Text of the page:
In internal VNet mode, you have to manage your own DNS to enable inbound access to your API Management endpoints.
- Configure an Azure DNS private zone.
- Link the Azure DNS private zone to the VNet into which you've deployed your API Management service.
Learn how to set up a private zone in Azure DNS.
The API Management service does not listen to requests on its IP addresses. It only responds to requests to the host name configured on its endpoints. These endpoints include:
- API gateway
- The Azure portal
- The developer portal
- Direct management endpoint
Access on default host names
When you create an API Management service (
contosointernalvnet, for example), the following endpoints are configured by default:
|The new developer portal||
|Direct management endpoint||
To access these API Management endpoints, you can create a virtual machine in a subnet connected to the VNet in which API Management is deployed. Assuming the private virtual IP address for your service is 10.1.0.5, you can map the hosts file as follows. The hosts mapping file is at
%SystemDrive%\drivers\etc\hosts (Windows) or
/etc/hosts (Linux, macOS).
|Internal virtual IP address||Endpoint configuration|
You can then access all the API Management endpoints from the virtual machine you created.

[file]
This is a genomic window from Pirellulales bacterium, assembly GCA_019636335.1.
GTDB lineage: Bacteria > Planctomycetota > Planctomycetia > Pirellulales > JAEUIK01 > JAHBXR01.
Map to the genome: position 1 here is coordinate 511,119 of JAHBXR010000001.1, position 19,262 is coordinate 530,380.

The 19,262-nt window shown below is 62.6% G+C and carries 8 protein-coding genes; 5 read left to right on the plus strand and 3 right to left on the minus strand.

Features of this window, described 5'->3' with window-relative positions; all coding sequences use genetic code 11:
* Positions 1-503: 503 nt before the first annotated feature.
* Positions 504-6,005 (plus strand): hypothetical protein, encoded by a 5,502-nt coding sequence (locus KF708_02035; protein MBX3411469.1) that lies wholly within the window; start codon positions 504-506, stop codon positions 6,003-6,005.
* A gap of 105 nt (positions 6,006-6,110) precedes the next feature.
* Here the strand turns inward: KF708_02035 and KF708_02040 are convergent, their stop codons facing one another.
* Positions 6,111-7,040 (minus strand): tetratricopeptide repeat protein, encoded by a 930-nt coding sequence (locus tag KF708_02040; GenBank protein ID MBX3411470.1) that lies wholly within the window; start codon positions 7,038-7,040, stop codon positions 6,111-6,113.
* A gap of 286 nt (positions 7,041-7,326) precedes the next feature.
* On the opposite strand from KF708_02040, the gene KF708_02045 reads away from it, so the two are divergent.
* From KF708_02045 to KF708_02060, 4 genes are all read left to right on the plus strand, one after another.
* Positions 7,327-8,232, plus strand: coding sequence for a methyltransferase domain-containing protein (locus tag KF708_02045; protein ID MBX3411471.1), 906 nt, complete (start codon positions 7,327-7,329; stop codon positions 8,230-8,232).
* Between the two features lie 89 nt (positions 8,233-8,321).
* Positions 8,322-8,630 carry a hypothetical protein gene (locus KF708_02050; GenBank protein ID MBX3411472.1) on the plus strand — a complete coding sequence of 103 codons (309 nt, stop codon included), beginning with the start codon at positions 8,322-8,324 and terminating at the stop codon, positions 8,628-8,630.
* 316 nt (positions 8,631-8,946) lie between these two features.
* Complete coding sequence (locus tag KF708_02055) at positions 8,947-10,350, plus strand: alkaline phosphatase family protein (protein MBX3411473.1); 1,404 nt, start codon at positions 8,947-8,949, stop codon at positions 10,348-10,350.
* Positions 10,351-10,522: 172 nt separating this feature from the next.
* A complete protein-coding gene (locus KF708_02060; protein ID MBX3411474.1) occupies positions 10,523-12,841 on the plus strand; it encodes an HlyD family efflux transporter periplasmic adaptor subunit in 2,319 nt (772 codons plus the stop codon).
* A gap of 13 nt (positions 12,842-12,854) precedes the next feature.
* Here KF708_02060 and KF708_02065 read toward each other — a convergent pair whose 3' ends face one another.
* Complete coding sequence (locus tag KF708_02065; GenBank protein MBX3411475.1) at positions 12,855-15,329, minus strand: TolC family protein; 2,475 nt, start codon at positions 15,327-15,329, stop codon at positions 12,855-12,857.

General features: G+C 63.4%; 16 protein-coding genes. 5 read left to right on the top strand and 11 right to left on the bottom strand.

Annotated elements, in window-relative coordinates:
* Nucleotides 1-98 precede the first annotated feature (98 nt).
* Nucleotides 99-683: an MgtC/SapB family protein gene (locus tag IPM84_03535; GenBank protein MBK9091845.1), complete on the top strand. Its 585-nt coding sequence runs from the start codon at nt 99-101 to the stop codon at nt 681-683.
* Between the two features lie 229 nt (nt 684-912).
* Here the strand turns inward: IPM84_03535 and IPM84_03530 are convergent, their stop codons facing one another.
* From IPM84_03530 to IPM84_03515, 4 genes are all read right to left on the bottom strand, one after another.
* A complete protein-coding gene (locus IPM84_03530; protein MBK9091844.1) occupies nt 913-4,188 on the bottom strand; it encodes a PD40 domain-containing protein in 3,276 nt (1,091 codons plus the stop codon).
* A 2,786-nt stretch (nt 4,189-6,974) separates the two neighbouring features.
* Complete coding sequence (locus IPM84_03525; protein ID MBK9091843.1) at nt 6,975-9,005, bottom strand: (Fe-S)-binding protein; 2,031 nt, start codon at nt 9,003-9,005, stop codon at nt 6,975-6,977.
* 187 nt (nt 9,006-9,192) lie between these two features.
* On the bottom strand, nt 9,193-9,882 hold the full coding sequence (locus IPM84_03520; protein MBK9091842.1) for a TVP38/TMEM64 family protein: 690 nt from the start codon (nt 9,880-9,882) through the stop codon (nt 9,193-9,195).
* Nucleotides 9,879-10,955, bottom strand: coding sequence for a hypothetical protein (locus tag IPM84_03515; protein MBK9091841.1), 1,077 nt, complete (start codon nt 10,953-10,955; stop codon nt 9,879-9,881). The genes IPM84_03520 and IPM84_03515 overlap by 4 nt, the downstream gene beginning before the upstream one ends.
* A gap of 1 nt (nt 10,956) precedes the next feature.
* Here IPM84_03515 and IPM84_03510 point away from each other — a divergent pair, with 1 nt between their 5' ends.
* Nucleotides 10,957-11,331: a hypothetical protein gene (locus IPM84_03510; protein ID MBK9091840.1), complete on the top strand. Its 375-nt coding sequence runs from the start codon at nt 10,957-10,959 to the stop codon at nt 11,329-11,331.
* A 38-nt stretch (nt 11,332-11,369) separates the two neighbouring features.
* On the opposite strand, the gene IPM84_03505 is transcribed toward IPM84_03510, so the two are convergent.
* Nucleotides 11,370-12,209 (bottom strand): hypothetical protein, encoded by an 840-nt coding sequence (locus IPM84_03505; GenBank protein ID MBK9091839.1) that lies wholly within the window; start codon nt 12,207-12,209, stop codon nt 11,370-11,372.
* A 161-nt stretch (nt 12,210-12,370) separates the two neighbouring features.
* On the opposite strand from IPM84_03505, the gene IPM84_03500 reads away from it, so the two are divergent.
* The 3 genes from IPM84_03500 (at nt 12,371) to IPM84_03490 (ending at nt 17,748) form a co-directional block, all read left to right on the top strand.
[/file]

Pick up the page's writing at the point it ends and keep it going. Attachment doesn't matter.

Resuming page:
Access on custom domain names
If you don't want to access the API Management service with the default host names:
Set up custom domain names for all your endpoints, as shown in the following image:
Create records in your DNS server to access the endpoints accessible from within your VNet. Map the endpoint records to the private virtual IP address for your service.
The following virtual IP addresses are configured for an API Management instance in an internal virtual network.
|Virtual IP address||Description|
|Private virtual IP address||A load balanced IP address from within the API Management instance's subnet range (DIP), over which you can access the API gateway, developer portal, management, and Git endpoints.
Register this address with the DNS servers used by the VNet.
|Public virtual IP address||Used only for control plane traffic to the management endpoint over port 3443. Can be locked down to the ApiManagement service tag.|
The load-balanced public and private IP addresses can be found on the Overview blade in the Azure portal.
For more information and considerations, see IP addresses of Azure API Management.
VIP and DIP addresses
Dynamic IP (DIP) addresses will be assigned to each underlying virtual machine in the service and used to access endpoints and resources in the VNet and in peered VNets. The API Management service's public virtual IP (VIP) address will be used to access public-facing resources.
If IP restriction lists secure resources within the VNet or peered VNets, we recommend specifying the entire subnet range where the API Management service is deployed to grant or restrict access from the service.
Learn more about the recommended subnet size.
If you deploy 1 capacity unit of API Management in the Premium tier in an internal VNet, 3 IP addresses will be used: 1 for the private VIP and one each for the DIPs for two VMs. If you scale out to 4 units, more IPs will be consumed for additional DIPs from the subnet.
If the destination endpoint has allow-listed only a fixed set of DIPs, connection failures will result if you add new units in the future. For this reason and since the subnet is entirely in your control, we recommend allow-listing the entire subnet in the backend.
Force tunnel traffic to on-premises firewall using ExpressRoute or network virtual appliance